Project management teams often oversee projects that are similar in nature. They may deal primarily with the needs of just one industry, they might focus on the same few groups of end users, or they likely require the same subsets of competencies—construction management, IT development, etc—from one project to the next. This is good for enabling PMP®s to become highly skilled in a particular area, but it provides few chances to expand a team’s horizons and inspire innovation.

As a PMP®, if you really want to move your training to the next level, try getting out of your project comfort zone. By pursuing educational opportunities focused on issues you don’t normally encounter, you’ll gain insight into new ways to solve problems and address challenges. Use these tips to broaden what and how you learn, and gather important knowledge you may not discover on the traditional project management training path.

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Look outside your industry. If you’re putting most of your efforts into healthcare or construction projects, for example, consider learning more about the projects that occupy PMP®s in other industries. The possibilities are nearly endless, from the restaurant sector to plastics manufacturing. Many of the methodologies used by project management teams span across most industries, of course, but how the PMP®s working in a sector very different from your own address specific challenges can often give you some new ideas for tackling the obstacles in your own path.

Observe partner industries. How projects are handled in related fields can be surprisingly illuminating, offering insights into similar problems from very different perspectives. For instance, PMP®s working in the software development field may look at their challenges in different ways after seeing how their partners on the hardware side of the equation tackle issues. This type of expanded thinking can also be valuable in shedding light on why some problems occur repeatedly, why a particular project didn’t reach the level of success the team expected it to, and where opportunities may exist to bring PMP®s from both industries together to overcome shared challenges.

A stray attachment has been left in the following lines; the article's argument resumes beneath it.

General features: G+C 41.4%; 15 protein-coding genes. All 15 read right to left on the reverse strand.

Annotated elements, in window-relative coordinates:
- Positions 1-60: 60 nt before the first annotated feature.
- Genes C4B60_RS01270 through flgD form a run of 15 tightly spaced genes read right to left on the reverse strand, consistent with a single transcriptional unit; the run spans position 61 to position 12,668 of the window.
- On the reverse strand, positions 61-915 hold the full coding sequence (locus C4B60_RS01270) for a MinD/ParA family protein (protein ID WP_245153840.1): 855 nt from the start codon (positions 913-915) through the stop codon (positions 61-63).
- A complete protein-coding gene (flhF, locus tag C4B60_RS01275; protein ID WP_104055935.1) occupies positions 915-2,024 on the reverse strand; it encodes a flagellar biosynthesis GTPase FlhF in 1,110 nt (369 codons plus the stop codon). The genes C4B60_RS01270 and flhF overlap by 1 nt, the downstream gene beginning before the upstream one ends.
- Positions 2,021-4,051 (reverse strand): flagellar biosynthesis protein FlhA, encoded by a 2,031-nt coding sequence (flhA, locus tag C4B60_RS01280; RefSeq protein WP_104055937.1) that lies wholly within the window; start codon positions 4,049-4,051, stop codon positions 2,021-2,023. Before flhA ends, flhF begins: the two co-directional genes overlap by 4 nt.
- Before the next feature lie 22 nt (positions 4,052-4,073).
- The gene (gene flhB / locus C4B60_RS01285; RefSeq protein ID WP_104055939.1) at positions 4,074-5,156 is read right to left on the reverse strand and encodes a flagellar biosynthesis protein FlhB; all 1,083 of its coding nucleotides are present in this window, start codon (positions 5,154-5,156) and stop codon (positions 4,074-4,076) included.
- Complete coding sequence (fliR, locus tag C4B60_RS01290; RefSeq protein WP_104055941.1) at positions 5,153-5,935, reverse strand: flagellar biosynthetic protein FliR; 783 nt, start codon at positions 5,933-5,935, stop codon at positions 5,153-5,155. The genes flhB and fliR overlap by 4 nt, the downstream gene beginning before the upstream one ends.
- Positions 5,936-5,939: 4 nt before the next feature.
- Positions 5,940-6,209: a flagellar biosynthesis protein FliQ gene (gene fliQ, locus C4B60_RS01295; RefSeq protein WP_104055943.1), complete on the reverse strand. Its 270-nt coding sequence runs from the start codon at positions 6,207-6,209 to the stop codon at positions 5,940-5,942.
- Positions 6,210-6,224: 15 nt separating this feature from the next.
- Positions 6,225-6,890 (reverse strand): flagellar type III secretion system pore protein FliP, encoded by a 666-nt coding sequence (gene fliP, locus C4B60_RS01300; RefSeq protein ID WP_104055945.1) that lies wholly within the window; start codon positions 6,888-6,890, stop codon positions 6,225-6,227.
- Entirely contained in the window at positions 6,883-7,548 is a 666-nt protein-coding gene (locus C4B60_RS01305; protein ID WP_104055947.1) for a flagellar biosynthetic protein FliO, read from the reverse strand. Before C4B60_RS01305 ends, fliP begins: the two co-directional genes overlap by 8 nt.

Study projects of every size and scale. PMOs that focus on large or very complex projects can learn new lessons from their counterparts who specialize in smaller projects. The same goes for PMP®s that spend most of their time on small projects. The approaches to resource management, stakeholder engagement, even communication strategy often look very different when going from one end of the project size spectrum to the other. PMP®s who are able to look past the obvious dissimilarities are likely to uncover a trove of useful tips for rounding out their own skills in these areas.

How can you go about gaining this kind of less traditional insight?

Mentoring. Developing a relationship with a PMP® experienced in the area you want to study is always a good strategy. They can help you understand the nuances of where their projects are similar to yours, and together you can explore the potential for applying their problem-solving approaches to challenges you’re facing. If you’re able to find a colleague interested in the experiences you’ve had, the knowledge transfer can go both ways.

Conferences. Attending an industry-focused conference is another option. You’ll be able to network with other project professionals while also seeing how vendors active in the field might fit into your team’s support framework.

Industry certification programs. Many training courses allow students to audit specific classes. If you’re seeking targeted insight into a discipline or topic, this may be a good solution. Time and entry fee investments are often reasonable and the networking opportunities with students and instructors are an added bonus.